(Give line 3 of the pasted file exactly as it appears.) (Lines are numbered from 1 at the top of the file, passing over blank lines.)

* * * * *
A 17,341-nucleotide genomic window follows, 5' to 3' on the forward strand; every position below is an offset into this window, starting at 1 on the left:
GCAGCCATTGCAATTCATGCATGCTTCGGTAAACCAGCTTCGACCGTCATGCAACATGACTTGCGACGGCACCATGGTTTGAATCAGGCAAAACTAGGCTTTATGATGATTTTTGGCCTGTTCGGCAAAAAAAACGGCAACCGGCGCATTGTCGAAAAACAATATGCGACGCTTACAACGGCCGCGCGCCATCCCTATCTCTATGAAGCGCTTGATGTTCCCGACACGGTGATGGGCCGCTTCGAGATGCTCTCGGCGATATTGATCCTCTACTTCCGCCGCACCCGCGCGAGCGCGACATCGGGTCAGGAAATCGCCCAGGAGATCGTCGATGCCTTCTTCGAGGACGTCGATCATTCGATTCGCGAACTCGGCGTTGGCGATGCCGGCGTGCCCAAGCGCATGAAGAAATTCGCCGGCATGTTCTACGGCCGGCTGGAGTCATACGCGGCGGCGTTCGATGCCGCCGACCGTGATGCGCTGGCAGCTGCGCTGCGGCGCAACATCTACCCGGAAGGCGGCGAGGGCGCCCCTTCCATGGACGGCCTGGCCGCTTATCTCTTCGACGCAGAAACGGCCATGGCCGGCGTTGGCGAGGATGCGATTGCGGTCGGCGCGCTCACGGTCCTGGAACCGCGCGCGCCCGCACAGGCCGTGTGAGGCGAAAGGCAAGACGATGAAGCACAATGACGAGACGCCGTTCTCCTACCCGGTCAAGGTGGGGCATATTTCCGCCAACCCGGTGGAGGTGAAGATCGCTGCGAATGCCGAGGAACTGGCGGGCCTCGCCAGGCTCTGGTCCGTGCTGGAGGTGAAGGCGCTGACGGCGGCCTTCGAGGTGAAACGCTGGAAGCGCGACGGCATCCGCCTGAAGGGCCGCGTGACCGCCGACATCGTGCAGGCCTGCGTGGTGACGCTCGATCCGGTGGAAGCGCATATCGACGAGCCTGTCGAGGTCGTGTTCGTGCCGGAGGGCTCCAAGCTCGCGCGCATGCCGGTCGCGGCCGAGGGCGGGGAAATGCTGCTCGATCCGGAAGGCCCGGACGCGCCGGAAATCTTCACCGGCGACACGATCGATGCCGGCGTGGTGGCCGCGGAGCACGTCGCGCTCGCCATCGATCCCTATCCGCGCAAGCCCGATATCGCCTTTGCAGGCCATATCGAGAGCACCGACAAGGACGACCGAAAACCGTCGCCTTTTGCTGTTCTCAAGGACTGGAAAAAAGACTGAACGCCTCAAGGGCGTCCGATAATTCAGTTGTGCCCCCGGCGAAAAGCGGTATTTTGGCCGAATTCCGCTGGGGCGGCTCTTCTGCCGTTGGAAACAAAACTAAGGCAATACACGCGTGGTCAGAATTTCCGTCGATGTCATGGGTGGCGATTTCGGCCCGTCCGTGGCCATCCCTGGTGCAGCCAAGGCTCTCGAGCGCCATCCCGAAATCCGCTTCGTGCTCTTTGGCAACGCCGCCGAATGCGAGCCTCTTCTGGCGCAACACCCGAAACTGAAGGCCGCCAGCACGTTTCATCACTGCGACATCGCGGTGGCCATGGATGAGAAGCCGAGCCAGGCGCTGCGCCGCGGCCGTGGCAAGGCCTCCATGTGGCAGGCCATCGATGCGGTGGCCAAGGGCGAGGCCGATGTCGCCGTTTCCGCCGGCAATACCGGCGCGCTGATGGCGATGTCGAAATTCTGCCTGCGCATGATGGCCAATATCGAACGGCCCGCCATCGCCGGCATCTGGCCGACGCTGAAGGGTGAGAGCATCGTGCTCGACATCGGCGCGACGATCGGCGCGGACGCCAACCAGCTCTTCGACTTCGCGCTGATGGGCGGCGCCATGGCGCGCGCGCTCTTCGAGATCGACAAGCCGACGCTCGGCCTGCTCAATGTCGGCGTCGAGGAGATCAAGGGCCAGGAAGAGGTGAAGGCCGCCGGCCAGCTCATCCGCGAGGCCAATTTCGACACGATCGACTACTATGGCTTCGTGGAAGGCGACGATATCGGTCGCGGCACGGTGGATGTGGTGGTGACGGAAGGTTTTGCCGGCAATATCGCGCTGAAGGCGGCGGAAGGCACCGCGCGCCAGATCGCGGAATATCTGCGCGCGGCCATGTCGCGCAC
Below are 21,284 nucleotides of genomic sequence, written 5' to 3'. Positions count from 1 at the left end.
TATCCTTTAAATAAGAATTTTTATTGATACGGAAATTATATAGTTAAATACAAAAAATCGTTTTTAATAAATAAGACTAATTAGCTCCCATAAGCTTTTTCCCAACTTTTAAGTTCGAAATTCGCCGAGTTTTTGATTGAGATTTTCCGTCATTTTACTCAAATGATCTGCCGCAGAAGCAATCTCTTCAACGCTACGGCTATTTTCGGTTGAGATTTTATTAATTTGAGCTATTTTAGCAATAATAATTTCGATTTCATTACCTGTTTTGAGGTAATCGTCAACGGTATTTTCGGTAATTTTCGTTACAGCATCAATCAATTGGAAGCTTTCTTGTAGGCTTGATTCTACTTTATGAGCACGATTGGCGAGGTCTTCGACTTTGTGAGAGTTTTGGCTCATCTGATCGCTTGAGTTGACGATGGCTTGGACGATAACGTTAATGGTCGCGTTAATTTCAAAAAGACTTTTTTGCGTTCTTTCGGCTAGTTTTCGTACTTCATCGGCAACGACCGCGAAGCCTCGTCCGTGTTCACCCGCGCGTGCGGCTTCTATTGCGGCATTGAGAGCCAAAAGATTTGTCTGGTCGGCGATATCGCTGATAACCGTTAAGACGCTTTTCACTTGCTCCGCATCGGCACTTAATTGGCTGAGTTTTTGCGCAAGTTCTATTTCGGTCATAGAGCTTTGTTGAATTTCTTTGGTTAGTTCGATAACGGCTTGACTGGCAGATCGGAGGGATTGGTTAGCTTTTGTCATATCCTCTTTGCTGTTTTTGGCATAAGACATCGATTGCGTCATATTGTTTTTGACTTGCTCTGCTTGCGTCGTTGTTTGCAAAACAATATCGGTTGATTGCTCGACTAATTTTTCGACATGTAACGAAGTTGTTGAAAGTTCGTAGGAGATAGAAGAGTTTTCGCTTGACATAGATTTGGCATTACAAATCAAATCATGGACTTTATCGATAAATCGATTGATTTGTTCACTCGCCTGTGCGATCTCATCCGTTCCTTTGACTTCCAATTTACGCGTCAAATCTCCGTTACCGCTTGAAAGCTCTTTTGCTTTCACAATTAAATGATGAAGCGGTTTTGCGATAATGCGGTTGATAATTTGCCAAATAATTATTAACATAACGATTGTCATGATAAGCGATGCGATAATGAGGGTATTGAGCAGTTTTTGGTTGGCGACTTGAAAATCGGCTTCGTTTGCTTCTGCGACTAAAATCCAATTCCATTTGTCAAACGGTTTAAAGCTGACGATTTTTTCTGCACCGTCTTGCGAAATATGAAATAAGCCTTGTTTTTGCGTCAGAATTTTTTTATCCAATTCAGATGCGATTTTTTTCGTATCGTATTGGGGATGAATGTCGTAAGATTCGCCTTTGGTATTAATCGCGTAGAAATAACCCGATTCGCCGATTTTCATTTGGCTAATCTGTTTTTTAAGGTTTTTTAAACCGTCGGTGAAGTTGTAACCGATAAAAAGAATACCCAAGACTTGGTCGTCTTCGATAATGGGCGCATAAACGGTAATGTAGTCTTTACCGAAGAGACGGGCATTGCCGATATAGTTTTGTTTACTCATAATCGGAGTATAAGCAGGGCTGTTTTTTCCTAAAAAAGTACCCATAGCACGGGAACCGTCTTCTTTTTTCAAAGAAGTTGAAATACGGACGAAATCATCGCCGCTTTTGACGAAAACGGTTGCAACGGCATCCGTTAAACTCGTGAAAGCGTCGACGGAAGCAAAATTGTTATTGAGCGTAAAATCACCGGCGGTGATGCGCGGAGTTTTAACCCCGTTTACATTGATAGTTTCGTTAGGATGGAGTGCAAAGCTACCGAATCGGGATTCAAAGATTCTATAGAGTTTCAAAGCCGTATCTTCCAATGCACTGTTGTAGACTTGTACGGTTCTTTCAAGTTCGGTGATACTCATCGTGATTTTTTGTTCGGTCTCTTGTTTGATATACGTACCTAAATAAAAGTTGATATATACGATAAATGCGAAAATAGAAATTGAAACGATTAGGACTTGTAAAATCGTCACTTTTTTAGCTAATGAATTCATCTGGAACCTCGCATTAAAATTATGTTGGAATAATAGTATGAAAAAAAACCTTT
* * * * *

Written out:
Below are 21,284 nucleotides of genomic sequence, written 5' to 3'. Positions count from 1 at the left end.